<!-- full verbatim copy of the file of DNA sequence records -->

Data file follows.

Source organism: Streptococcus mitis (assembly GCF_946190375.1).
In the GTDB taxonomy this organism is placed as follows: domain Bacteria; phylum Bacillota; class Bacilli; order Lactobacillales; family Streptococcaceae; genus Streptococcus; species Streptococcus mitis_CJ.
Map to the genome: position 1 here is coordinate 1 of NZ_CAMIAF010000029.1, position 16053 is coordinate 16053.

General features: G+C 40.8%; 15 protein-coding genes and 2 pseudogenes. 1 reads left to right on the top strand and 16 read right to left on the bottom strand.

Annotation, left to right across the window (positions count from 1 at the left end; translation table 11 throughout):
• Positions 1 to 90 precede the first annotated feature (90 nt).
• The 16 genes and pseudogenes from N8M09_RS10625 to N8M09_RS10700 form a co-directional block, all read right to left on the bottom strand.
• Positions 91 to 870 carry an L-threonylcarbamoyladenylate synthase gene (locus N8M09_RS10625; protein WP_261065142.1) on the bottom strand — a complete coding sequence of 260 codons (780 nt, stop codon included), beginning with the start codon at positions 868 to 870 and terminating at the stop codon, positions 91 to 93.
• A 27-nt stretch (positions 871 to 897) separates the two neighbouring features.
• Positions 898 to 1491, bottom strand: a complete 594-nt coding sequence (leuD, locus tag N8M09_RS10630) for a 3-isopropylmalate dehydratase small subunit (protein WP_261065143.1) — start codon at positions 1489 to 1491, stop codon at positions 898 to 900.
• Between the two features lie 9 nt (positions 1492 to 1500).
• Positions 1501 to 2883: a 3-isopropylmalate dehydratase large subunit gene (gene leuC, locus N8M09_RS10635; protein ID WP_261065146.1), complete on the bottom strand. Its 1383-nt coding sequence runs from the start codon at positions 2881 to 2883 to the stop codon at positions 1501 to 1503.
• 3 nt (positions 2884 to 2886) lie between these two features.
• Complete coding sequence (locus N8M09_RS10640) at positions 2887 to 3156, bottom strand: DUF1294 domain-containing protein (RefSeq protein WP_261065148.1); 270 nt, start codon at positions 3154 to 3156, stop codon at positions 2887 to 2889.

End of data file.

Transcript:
Source organism: Streptococcus mitis (assembly GCF_946190375.1).
In the GTDB taxonomy this organism is placed as follows: domain Bacteria; phylum Bacillota; class Bacilli; order Lactobacillales; family Streptococcaceae; genus Streptococcus; species Streptococcus mitis_CJ.
Map to the genome: position 1 here is coordinate 1 of NZ_CAMIAF010000029.1, position 16053 is coordinate 16053.

General features: G+C 40.8%; 15 protein-coding genes and 2 pseudogenes. 1 reads left to right on the top strand and 16 read right to left on the bottom strand.

Annotation, left to right across the window (positions count from 1 at the left end; translation table 11 throughout):
• Positions 1 to 90 precede the first annotated feature (90 nt).
• The 16 genes and pseudogenes from N8M09_RS10625 to N8M09_RS10700 form a co-directional block, all read right to left on the bottom strand.
• Positions 91 to 870 carry an L-threonylcarbamoyladenylate synthase gene (locus N8M09_RS10625; protein WP_261065142.1) on the bottom strand — a complete coding sequence of 260 codons (780 nt, stop codon included), beginning with the start codon at positions 868 to 870 and terminating at the stop codon, positions 91 to 93.
• A 27-nt stretch (positions 871 to 897) separates the two neighbouring features.
• Positions 898 to 1491, bottom strand: a complete 594-nt coding sequence (leuD, locus tag N8M09_RS10630) for a 3-isopropylmalate dehydratase small subunit (protein WP_261065143.1) — start codon at positions 1489 to 1491, stop codon at positions 898 to 900.
• Between the two features lie 9 nt (positions 1492 to 1500).
• Positions 1501 to 2883: a 3-isopropylmalate dehydratase large subunit gene (gene leuC, locus N8M09_RS10635; protein ID WP_261065146.1), complete on the bottom strand. Its 1383-nt coding sequence runs from the start codon at positions 2881 to 2883 to the stop codon at positions 1501 to 1503.
• 3 nt (positions 2884 to 2886) lie between these two features.
• Complete coding sequence (locus N8M09_RS10640) at positions 2887 to 3156, bottom strand: DUF1294 domain-containing protein (RefSeq protein WP_261065148.1); 270 nt, start codon at positions 3154 to 3156, stop codon at positions 2887 to 2889.